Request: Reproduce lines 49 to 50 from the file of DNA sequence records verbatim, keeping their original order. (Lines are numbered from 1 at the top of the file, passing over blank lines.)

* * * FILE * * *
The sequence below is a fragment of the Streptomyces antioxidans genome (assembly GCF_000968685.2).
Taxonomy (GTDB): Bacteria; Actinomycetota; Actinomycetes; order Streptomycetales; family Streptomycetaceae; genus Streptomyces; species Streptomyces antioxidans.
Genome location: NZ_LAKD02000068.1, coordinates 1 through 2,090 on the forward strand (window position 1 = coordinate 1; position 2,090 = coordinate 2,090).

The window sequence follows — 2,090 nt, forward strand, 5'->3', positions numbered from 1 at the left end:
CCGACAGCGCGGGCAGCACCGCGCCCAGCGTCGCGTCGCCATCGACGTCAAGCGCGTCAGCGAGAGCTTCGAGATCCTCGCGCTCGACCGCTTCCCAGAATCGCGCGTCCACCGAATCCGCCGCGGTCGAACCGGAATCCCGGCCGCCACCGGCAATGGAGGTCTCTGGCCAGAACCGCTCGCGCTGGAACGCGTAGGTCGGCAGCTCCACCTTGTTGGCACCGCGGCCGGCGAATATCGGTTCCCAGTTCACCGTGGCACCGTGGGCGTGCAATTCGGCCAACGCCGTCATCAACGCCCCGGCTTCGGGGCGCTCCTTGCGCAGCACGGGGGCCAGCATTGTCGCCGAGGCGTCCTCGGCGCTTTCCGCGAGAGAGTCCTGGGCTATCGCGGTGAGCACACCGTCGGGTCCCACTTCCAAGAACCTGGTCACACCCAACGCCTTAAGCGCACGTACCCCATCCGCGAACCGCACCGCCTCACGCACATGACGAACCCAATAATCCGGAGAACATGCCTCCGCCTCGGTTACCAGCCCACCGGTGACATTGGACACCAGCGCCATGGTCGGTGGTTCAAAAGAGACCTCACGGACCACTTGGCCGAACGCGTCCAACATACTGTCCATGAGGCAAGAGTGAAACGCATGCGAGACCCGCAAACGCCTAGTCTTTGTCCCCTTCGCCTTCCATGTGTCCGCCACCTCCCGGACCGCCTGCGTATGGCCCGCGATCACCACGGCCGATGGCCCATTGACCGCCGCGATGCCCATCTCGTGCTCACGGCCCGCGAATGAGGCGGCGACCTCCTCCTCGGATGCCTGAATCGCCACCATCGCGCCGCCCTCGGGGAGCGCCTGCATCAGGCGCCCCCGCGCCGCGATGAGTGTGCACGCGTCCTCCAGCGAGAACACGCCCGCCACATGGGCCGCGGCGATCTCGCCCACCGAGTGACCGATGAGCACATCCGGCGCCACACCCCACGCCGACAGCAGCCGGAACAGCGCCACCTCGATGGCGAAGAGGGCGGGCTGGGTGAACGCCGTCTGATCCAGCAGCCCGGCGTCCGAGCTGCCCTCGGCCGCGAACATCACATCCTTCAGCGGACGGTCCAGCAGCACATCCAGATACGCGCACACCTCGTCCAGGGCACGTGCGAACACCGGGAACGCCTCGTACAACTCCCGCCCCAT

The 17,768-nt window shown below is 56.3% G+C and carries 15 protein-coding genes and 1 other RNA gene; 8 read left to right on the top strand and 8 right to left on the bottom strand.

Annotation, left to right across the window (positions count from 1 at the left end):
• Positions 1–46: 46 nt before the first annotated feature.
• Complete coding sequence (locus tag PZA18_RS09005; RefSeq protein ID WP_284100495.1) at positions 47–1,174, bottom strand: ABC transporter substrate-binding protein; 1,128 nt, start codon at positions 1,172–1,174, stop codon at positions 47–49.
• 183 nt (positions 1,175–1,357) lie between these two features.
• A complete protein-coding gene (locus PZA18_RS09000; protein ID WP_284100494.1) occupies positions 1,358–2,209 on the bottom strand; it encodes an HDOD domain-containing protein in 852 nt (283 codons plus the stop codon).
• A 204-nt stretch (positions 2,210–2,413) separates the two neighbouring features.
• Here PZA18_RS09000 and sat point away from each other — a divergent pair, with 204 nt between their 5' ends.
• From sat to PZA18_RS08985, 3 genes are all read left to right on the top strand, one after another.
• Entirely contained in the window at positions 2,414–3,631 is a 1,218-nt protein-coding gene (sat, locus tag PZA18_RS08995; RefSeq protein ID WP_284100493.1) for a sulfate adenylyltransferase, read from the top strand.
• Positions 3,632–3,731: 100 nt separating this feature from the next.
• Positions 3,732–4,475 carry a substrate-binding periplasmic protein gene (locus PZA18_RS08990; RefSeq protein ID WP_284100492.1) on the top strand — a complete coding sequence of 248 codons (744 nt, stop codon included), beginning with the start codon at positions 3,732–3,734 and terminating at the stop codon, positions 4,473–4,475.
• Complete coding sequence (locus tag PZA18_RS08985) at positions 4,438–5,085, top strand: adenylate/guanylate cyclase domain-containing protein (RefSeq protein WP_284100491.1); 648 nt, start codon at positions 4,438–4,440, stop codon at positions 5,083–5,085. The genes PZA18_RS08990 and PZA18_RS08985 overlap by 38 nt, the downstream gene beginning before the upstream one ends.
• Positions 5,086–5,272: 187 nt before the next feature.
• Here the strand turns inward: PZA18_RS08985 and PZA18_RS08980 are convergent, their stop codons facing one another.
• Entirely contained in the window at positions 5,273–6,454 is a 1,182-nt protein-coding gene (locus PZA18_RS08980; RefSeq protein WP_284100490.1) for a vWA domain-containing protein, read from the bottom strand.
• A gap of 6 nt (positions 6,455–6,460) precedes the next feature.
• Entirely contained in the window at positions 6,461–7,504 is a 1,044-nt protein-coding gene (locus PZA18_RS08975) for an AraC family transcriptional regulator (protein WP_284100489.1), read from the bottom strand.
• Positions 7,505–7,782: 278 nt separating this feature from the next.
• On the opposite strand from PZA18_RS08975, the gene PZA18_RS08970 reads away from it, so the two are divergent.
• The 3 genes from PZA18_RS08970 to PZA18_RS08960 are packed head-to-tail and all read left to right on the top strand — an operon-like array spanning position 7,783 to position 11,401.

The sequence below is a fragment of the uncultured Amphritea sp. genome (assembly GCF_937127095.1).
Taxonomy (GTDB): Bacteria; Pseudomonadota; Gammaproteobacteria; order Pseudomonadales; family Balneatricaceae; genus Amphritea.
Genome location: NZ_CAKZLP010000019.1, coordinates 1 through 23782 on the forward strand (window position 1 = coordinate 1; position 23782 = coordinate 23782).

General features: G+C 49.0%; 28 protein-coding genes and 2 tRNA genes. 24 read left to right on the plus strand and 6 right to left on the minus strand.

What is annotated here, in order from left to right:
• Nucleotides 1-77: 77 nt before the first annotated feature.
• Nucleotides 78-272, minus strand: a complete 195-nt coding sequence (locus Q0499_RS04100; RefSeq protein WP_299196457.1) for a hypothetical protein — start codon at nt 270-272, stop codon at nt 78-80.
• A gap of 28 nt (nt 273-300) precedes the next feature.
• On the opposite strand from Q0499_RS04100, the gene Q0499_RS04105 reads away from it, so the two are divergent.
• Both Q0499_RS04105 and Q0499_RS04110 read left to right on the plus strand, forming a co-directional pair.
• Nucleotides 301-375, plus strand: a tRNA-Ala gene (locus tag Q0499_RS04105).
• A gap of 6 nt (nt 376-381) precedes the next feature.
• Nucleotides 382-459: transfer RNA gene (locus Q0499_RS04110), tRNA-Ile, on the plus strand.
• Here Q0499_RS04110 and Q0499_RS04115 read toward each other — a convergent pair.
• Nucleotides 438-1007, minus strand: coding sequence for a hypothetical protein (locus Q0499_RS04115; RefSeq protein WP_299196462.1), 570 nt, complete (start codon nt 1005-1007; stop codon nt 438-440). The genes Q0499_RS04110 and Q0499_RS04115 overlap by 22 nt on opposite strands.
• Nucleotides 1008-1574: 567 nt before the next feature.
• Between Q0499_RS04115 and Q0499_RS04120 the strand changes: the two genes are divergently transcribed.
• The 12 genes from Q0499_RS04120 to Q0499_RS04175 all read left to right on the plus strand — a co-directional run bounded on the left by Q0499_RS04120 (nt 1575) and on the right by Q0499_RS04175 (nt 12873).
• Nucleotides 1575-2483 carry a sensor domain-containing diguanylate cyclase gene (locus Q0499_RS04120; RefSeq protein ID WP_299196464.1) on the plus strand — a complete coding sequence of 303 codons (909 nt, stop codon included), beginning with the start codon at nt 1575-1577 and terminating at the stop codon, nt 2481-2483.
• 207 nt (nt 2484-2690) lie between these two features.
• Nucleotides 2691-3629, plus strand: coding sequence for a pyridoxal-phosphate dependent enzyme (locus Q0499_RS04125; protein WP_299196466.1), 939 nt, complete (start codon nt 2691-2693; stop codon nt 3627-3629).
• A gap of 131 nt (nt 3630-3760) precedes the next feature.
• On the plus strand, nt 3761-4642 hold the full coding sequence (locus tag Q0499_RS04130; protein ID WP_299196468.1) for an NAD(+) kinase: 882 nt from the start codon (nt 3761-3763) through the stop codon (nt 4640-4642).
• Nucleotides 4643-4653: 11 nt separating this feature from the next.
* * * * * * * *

• On the plus strand, nt 3761-4642 hold the full coding sequence (locus tag Q0499_RS04130; protein ID WP_299196468.1) for an NAD(+) kinase: 882 nt from the start codon (nt 3761-3763) through the stop codon (nt 4640-4642).
• Nucleotides 4643-4653: 11 nt separating this feature from the next.